Each piece of the pattern needs to be cut once only so it is important to carefully label the right side of the pattern pieces which are placed on the fabric laid right side up as well.  photo-4-overlay-fabric-trimmed-to-reduce-bulk-seam-allowances-clipped-where-needed-2

Seam lines and match points were marked on wrong side in curved areas.  This was done with dressmaker’s carbon and a tracing wheel and helps with accurate seam piecing. 

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Once all base fabric pieces have been cut and match points marked, cut the overlay and position it on the appropriate garment pieces.  Hand tack the layers together within the seam allowance so they will not move during construction. 

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The concave curves on both sides of the inset panel have been staystitched just inside the seam allowance – stitch length 2.0 – to protect the seam if clipping is required after the seam has been stitched.

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Sewing the Curves:

While the curves are quite pronounced, they are quite long which makes it easier to achieve smooth seams.

The key to this is to pin at right angles to the stitching line taking a very small bite of fabric and making sure that the cut edges of both pieces are perfectly aligned.  Hand tacking before machining makes the sewing easier.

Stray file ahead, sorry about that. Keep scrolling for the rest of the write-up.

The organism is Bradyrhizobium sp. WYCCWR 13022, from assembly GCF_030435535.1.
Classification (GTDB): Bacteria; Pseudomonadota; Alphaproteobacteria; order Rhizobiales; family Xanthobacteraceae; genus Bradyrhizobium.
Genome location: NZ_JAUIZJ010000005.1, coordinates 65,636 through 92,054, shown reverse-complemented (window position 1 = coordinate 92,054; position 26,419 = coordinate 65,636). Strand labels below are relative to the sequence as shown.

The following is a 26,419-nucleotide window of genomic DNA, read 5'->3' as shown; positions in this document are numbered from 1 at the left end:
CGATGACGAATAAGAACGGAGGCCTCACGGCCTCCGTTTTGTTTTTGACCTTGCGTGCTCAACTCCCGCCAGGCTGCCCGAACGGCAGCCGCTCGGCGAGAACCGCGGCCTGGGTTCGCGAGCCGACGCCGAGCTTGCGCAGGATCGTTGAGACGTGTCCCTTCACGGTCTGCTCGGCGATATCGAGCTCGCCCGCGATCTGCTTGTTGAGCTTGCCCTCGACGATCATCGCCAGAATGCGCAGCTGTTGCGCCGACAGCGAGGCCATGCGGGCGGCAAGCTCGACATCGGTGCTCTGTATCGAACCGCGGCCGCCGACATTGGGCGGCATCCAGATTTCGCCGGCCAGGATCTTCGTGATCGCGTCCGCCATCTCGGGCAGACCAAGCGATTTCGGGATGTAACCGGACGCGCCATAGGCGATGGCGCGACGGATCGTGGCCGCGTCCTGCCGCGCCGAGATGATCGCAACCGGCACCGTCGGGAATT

Tip:  Sew with the curve and do not attempt to straighten it while machining.

Accurate Corners:

Careful marking is essential.  Depending on the fabric, mark or thread trace the seam lines to indicate the exact shape of the inside corner and the exact point of the corner on the outside corner.

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Position a 5cm square of silk organza on the right side of the fabric, centred over the corner point.

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Stay stitch along the marked seam lines.

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Clip exactly to the corner photo-10-clip-exactly-to-corner-pointand turn the organza to the wrong side.  Press the seam allowance open and then press the patch flat against the wrong side of the fabric.

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Organza has been basted out of the way so it does not get caught up in seam stitching

Pin the corner match points and, starting at the corner, stitch out along the seam line on each side of the corner before stitching the remainder of the seams.

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Finished corner

If using an overlay, be careful to trim away any bulk in between the seam allowances.

Pressing Seam Allowances:

The seam allowances should be pressed flat as sewn before assessing which way to treat the seam finishing.

There are several options for the direction to press the curved seams and they all depend on the fabric being used and the desired finish.

With a single fabric layer garment, seams can be pressed flat and then open, perhaps with topstitching on either side of the seam line.  They can also be pressed either to the main garment or towards the overlay.  Whichever is chosen will make the area towards which the seams are pressed advance to become more of a highlight.

Because of the thickness of the overlay, I decided to go with this latter option as having thick seams under the main fabric made the seams look very bulky.

Once pressed, the seam allowances were clipped where necessary to allow them to lay flat and the edges overlocked together.

Hem Facing: